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Palgrave Macmillan

The Ethnopoetics of Shamanism

ISBN 9781137443687
Publication Date August 2014
Formats Hardcover Ebook (EPUB) Ebook (PDF) 
Publisher Palgrave Macmillan

Western representations of shamans and shamanic experience have changed radically over the last century. Using studies of Nicholas Black Elk, a Lakota shaman, and his relationship with the poet John G. Neihardt; the Mazatec healer María Sabina and her treatment by R. Gordon Wasson and subsequent commentators; and the American writer and anthropologist Carlos Castaneda and the problematic status of his Yaqui native informant Don Juan, Marcel de Lima shows that while shamanic practices have long been indirectly registered (and often misrecognized) by Western observers and writers, it wasn't until the late nineteenth century that they took on a particular status within Western discourses of primitivism and the debates over magic and rationality.

Marcel de Lima is Associate Professor of English Literature at the Federal University of Minas Gerais, Brazil.

Introduction
1. Shamanism: a Historical Appraisal
2. The Poetics of Shamanism
3. The Case of Nicholas Black Elk
4. The Case of María Sabina and the Sacred Language of Mushrooms
5. The Case of Carlos Castaneda and Don Juan Conclusion

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"In The Ethnopoetics of Shamanism, Marcel de Lima gives us the clearest and most complete account of what some of us, in the last years of the second millennium, were speaking of as a new 'ethnopoetics' that would change forever the dimensions of what we had spoken of before this as poetry and art. Whatever the final outcome of that questing, this is for now the definitive book to read as a telling of what came before and may still follow after" - Jerome Rothenberg, Professor Emeritus, University of California, San Diego, USA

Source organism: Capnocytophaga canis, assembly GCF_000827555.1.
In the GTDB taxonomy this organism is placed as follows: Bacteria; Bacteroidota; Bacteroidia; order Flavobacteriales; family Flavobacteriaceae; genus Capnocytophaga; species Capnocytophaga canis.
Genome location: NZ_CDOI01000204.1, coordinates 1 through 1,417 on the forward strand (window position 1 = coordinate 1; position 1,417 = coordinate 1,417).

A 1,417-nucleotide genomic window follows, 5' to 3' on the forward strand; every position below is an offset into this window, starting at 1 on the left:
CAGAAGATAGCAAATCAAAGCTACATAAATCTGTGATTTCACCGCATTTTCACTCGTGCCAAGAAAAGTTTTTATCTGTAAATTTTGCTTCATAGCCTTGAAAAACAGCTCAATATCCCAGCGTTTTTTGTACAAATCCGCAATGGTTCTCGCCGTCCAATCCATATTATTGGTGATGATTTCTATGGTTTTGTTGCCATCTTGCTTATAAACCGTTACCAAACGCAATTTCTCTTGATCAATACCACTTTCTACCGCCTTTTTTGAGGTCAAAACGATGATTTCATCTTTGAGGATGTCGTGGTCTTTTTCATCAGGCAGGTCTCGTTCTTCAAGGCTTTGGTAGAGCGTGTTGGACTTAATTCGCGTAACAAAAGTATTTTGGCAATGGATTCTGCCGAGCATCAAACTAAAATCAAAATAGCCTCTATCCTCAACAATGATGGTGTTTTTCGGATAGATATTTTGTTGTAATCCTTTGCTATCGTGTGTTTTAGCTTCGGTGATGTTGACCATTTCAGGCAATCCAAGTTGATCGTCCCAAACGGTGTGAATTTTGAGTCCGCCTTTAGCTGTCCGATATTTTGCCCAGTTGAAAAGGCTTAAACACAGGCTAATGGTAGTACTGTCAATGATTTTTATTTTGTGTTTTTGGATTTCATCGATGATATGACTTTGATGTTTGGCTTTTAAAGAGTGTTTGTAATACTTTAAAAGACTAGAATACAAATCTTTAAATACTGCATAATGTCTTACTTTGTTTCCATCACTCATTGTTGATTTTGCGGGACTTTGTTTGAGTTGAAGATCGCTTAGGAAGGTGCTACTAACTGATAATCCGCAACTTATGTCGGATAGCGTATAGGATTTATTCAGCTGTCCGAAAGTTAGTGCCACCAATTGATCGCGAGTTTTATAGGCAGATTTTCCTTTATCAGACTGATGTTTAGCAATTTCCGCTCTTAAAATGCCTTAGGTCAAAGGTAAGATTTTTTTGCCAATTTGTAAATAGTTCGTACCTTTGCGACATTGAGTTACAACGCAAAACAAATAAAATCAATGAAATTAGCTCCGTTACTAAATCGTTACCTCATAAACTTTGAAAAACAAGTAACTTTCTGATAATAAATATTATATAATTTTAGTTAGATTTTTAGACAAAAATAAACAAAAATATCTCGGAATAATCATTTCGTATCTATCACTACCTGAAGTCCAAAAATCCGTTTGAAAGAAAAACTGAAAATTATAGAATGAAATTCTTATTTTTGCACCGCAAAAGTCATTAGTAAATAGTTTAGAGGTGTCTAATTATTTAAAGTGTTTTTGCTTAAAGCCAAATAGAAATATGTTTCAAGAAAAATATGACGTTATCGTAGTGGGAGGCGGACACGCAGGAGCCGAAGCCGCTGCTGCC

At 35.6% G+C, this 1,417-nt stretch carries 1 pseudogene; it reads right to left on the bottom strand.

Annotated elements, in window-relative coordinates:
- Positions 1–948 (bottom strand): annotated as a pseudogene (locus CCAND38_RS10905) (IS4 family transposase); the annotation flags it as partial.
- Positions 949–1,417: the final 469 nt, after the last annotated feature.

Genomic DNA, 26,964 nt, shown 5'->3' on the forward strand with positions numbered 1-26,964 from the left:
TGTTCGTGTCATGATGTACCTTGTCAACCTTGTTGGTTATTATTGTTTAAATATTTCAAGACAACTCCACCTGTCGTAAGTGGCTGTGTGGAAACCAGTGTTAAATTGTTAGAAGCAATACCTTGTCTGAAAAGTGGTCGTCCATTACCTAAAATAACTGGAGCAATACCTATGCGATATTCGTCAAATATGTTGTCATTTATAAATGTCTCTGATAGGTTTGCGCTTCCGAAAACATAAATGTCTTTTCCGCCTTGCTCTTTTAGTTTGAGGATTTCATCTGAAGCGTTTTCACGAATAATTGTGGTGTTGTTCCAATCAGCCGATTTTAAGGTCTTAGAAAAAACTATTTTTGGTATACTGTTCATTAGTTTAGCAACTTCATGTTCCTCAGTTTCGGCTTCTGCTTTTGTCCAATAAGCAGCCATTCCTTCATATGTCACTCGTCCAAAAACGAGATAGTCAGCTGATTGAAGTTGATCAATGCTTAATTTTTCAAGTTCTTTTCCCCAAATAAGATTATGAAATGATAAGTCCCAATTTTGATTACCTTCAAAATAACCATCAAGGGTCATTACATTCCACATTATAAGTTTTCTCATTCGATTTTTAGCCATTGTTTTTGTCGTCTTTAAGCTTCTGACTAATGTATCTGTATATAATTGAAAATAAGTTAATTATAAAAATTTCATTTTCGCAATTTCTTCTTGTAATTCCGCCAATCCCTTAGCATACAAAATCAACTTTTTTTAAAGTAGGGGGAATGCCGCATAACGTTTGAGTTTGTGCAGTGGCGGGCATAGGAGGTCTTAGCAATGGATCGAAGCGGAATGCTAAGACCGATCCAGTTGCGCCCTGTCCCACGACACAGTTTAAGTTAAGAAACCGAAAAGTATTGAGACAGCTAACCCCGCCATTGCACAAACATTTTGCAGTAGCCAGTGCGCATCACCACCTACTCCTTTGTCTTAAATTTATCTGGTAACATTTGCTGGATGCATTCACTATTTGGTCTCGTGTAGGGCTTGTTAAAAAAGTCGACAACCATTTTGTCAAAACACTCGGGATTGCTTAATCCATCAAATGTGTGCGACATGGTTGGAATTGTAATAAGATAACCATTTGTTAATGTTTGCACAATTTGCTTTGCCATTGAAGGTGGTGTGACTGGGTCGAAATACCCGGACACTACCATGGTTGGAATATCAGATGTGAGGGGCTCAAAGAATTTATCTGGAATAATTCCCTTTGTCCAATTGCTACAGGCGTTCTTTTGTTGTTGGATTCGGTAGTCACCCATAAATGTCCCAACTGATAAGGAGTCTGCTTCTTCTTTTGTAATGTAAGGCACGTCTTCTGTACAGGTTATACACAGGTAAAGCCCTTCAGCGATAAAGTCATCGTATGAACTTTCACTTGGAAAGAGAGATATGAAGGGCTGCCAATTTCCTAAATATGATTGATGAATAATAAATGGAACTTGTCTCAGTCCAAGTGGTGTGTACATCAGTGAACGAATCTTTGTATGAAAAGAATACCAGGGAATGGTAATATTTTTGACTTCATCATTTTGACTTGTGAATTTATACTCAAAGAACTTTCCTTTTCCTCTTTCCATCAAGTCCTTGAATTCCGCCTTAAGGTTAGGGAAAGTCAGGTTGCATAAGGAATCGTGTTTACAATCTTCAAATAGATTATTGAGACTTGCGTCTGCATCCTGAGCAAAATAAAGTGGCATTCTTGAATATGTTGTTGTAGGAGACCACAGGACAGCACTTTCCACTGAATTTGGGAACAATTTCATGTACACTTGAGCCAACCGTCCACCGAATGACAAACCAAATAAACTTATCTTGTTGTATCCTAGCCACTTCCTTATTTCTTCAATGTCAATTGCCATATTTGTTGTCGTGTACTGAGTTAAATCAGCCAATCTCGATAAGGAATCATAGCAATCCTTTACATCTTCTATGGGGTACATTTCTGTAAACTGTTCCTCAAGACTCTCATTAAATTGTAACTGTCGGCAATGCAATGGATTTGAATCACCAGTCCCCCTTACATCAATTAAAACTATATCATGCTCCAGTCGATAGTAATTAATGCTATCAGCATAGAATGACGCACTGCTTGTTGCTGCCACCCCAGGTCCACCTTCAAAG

"This book is more than a scholarly, sympathetic, and shrewd guide to the history of Western attempts to understand shamanism and to its ethnopoetic presence in the work of Plato, Robert Graves, Aldous Huxley, and Gary Snyder. It is more than an intelligent commentary on the 'chain of texts' generated by contact with Marcel de Lima's three case studies: Black Elk, María Sabina, and Carlos Castenada's Don Juan. It is a superbly documented and clearly articulated argument for 'parallel modes of knowledge' that dissolves distinctions between scientific and poetic discourses in an attempt to grasp the full potential of the human imagination for a deeper quality of life." - Terry Gifford, Bath Spa University, UK "Marcel de Lima's book offers an original and fascinating insight into Western literary uses of shamanism from the Romantics through to the ethnopoetics movement of the Sixties and the Castaneda controversy. He brings out the constant overlapping of ethnographic and literary interests and gives a fine sense of the excitement and challenge of the formal and intellectual experimentation of the Sixties, managing to be both sympathetic and appropriately skeptical. This book is an overdue revisiting of the important debates over ethnopoetics and a penetrating and exciting account of what shamanism has meant to millions of ordinary readers as well as scholars." - David Murray, Professor Emeritus, American and Canadian Studies, University of Nottingham, UK
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